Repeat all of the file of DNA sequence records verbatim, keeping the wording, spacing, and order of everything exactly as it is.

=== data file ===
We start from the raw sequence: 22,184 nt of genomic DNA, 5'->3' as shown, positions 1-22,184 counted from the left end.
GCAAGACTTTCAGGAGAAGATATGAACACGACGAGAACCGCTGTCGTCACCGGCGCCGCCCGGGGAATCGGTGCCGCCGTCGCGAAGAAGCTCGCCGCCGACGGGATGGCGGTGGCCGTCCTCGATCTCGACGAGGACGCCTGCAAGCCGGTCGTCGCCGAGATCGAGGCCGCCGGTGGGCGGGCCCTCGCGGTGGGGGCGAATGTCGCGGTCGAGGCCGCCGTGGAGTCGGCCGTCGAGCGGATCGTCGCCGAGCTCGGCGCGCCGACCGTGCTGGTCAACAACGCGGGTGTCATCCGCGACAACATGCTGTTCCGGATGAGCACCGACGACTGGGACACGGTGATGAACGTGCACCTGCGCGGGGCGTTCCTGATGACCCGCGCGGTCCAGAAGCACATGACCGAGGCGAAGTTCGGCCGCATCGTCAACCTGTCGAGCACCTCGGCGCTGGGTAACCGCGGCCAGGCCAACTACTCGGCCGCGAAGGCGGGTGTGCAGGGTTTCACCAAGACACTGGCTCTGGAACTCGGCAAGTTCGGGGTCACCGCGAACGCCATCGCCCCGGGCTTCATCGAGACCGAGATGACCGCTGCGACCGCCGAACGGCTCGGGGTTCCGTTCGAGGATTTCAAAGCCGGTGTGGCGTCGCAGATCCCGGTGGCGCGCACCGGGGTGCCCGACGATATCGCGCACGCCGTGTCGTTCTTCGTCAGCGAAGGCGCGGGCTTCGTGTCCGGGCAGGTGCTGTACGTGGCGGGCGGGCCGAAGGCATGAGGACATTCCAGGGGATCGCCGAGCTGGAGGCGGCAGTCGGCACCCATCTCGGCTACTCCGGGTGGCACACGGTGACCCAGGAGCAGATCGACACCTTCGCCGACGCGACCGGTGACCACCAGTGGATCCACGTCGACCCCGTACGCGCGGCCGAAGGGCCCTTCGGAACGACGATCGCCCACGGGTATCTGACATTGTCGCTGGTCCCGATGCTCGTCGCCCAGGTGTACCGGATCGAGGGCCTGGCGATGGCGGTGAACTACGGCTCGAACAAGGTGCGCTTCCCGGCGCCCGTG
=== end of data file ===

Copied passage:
We start from the raw sequence: 22,184 nt of genomic DNA, 5'->3' as shown, positions 1-22,184 counted from the left end.
GCAAGACTTTCAGGAGAAGATATGAACACGACGAGAACCGCTGTCGTCACCGGCGCCGCCCGGGGAATCGGTGCCGCCGTCGCGAAGAAGCTCGCCGCCGACGGGATGGCGGTGGCCGTCCTCGATCTCGACGAGGACGCCTGCAAGCCGGTCGTCGCCGAGATCGAGGCCGCCGGTGGGCGGGCCCTCGCGGTGGGGGCGAATGTCGCGGTCGAGGCCGCCGTGGAGTCGGCCGTCGAGCGGATCGTCGCCGAGCTCGGCGCGCCGACCGTGCTGGTCAACAACGCGGGTGTCATCCGCGACAACATGCTGTTCCGGATGAGCACCGACGACTGGGACACGGTGATGAACGTGCACCTGCGCGGGGCGTTCCTGATGACCCGCGCGGTCCAGAAGCACATGACCGAGGCGAAGTTCGGCCGCATCGTCAACCTGTCGAGCACCTCGGCGCTGGGTAACCGCGGCCAGGCCAACTACTCGGCCGCGAAGGCGGGTGTGCAGGGTTTCACCAAGACACTGGCTCTGGAACTCGGCAAGTTCGGGGTCACCGCGAACGCCATCGCCCCGGGCTTCATCGAGACCGAGATGACCGCTGCGACCGCCGAACGGCTCGGGGTTCCGTTCGAGGATTTCAAAGCCGGTGTGGCGTCGCAGATCCCGGTGGCGCGCACCGGGGTGCCCGACGATATCGCGCACGCCGTGTCGTTCTTCGTCAGCGAAGGCGCGGGCTTCGTGTCCGGGCAGGTGCTGTACGTGGCGGGCGGGCCGAAGGCATGAGGACATTCCAGGGGATCGCCGAGCTGGAGGCGGCAGTCGGCACCCATCTCGGCTACTCCGGGTGGCACACGGTGACCCAGGAGCAGATCGACACCTTCGCCGACGCGACCGGTGACCACCAGTGGATCCACGTCGACCCCGTACGCGCGGCCGAAGGGCCCTTCGGAACGACGATCGCCCACGGGTATCTGACATTGTCGCTGGTCCCGATGCTCGTCGCCCAGGTGTACCGGATCGAGGGCCTGGCGATGGCGGTGAACTACGGCTCGAACAAGGTGCGCTTCCCGGCGCCCGTG